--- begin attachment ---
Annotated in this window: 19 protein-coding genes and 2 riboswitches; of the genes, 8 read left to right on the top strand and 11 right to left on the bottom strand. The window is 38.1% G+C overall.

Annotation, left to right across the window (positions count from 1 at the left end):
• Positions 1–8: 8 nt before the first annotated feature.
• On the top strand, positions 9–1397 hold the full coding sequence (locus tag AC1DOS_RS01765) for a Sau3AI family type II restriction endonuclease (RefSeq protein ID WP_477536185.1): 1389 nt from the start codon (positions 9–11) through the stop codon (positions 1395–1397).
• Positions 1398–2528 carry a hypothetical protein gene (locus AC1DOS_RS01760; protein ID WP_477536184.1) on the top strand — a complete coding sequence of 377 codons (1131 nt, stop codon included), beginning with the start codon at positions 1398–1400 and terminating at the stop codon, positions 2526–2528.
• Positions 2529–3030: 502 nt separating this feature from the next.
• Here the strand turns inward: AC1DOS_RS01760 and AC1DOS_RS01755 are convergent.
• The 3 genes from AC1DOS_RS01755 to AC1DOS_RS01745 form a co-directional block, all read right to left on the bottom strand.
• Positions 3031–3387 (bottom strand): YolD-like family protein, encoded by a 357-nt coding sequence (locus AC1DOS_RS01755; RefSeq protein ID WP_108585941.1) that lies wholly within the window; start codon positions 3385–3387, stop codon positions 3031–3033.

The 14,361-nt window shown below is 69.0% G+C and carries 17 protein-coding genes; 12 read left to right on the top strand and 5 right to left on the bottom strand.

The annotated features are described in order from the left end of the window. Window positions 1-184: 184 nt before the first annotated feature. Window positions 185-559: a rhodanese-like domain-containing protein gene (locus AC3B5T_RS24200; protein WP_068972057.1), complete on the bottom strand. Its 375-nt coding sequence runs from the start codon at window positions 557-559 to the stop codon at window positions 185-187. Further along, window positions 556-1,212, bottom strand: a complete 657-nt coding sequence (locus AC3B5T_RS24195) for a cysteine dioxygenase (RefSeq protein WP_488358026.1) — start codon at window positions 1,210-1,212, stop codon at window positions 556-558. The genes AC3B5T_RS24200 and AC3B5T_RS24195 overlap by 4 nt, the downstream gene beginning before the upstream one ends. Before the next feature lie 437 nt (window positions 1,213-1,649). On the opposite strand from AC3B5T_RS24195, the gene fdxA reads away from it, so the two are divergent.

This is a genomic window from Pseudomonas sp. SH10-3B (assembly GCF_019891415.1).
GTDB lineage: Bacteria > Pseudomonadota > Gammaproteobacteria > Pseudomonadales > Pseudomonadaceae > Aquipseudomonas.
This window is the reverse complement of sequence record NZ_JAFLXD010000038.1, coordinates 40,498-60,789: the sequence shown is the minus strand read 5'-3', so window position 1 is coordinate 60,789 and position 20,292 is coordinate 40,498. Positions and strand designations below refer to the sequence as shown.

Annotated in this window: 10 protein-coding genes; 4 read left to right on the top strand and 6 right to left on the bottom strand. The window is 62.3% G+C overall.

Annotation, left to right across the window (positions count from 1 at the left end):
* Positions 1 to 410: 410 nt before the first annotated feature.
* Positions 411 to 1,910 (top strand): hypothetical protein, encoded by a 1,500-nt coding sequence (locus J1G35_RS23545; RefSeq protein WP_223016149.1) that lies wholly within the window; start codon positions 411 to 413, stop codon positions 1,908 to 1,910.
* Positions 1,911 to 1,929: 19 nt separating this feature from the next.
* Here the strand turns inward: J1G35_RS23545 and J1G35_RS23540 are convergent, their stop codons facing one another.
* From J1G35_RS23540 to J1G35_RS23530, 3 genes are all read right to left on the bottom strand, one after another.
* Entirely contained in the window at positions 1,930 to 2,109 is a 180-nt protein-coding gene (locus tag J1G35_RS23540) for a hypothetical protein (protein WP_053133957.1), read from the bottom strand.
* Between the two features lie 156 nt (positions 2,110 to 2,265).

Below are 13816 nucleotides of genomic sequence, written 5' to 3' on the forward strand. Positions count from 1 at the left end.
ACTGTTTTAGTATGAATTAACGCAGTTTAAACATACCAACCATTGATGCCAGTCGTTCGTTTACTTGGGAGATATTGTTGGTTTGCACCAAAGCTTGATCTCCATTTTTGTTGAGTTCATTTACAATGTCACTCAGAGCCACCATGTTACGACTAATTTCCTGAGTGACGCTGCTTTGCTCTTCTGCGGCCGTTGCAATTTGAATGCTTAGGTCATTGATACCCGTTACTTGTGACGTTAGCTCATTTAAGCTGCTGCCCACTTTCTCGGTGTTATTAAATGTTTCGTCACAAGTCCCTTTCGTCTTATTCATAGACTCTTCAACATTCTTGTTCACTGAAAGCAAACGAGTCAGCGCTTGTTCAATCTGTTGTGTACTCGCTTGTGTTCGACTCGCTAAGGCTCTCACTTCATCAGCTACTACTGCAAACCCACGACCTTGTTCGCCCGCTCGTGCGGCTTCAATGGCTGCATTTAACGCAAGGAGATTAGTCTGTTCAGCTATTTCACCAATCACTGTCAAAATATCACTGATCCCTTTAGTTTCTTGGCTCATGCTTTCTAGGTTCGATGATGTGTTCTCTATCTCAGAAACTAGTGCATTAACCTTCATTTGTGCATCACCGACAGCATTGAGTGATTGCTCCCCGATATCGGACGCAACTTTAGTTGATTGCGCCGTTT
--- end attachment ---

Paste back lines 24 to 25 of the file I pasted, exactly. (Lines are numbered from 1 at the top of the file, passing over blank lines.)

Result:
Below are 13816 nucleotides of genomic sequence, written 5' to 3' on the forward strand. Positions count from 1 at the left end.
ACTGTTTTAGTATGAATTAACGCAGTTTAAACATACCAACCATTGATGCCAGTCGTTCGTTTACTTGGGAGATATTGTTGGTTTGCACCAAAGCTTGATCTCCATTTTTGTTGAGTTCATTTACAATGTCACTCAGAGCCACCATGTTACGACTAATTTCCTGAGTGACGCTGCTTTGCTCTTCTGCGGCCGTTGCAATTTGAATGCTTAGGTCATTGATACCCGTTACTTGTGACGTTAGCTCATTTAAGCTGCTGCCCACTTTCTCGGTGTTATTAAATGTTTCGTCACAAGTCCCTTTCGTCTTATTCATAGACTCTTCAACATTCTTGTTCACTGAAAGCAAACGAGTCAGCGCTTGTTCAATCTGTTGTGTACTCGCTTGTGTTCGACTCGCTAAGGCTCTCACTTCATCAGCTACTACTGCAAACCCACGACCTTGTTCGCCCGCTCGTGCGGCTTCAATGGCTGCATTTAACGCAAGGAGATTAGTCTGTTCAGCTATTTCACCAATCACTGTCAAAATATCACTGATCCCTTTAGTTTCTTGGCTCATGCTTTCTAGGTTCGATGATGTGTTCTCTATCTCAGAAACTAGTGCATTAACCTTCATTTGTGCATCACCGACAGCATTGAGTGATTGCTCCCCGATATCGGACGCAACTTTAGTTGATTGCGCCGTTT